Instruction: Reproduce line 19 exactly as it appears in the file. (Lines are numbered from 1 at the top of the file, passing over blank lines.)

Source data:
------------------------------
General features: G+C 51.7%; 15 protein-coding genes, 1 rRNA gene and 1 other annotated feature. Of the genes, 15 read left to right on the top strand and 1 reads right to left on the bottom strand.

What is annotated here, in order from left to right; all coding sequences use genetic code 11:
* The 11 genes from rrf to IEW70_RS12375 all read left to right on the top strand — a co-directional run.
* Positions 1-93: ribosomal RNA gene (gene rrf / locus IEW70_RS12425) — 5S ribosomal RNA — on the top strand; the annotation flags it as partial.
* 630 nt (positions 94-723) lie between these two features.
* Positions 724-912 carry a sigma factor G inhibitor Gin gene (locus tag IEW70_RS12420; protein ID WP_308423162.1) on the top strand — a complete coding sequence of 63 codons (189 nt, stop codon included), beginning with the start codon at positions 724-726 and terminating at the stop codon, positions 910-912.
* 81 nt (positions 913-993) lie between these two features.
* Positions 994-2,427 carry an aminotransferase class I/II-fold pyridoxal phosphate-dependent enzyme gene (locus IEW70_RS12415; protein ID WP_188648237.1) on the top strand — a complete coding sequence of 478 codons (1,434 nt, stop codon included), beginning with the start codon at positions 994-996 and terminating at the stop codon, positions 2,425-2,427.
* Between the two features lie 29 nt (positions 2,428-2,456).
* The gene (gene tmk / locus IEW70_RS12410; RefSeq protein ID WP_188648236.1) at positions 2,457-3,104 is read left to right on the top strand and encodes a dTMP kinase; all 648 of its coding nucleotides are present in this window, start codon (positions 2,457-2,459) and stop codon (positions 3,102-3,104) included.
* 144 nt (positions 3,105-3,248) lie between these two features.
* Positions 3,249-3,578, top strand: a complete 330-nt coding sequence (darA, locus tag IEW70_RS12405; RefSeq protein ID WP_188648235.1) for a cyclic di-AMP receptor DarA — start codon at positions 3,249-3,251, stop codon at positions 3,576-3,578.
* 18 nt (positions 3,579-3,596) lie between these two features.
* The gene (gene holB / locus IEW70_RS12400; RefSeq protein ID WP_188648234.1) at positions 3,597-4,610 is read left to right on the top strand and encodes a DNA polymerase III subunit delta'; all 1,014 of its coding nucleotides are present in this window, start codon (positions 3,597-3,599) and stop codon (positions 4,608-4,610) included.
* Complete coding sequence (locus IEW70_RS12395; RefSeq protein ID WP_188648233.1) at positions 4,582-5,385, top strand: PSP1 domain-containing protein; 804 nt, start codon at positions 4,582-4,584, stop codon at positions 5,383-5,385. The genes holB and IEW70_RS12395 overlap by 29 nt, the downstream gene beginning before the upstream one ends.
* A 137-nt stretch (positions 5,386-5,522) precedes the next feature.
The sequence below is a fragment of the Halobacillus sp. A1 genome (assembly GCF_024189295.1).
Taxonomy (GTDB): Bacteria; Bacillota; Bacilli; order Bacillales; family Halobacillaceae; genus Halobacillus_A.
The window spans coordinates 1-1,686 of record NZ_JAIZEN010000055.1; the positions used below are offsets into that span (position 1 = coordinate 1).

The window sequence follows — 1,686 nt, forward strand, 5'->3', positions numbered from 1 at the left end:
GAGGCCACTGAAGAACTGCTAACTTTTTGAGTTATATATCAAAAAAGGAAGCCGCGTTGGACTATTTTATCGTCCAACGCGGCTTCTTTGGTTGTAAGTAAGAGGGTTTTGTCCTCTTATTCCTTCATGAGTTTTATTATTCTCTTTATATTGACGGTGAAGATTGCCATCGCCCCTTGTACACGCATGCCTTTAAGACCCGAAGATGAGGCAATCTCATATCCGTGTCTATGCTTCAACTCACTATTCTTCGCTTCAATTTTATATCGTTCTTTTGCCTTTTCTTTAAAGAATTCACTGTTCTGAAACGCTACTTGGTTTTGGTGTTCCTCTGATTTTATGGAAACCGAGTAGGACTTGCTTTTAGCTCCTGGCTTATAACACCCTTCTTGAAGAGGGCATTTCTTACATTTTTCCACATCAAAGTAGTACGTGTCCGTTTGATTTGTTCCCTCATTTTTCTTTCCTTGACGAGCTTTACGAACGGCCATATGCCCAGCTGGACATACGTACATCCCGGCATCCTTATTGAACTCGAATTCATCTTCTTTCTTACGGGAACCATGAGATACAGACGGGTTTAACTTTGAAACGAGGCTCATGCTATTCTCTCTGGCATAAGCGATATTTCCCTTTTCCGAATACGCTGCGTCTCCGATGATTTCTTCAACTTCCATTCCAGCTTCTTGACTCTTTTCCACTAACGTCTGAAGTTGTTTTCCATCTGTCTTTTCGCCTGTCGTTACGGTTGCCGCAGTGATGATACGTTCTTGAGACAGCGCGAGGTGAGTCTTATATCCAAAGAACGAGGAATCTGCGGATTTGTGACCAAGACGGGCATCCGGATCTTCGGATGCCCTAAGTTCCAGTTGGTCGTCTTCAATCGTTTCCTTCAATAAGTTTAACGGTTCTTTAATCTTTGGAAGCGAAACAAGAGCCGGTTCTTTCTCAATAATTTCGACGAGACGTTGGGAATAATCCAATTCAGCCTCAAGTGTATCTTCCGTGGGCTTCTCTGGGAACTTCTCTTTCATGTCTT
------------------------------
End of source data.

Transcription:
The window spans coordinates 1-1,686 of record NZ_JAIZEN010000055.1; the positions used below are offsets into that span (position 1 = coordinate 1).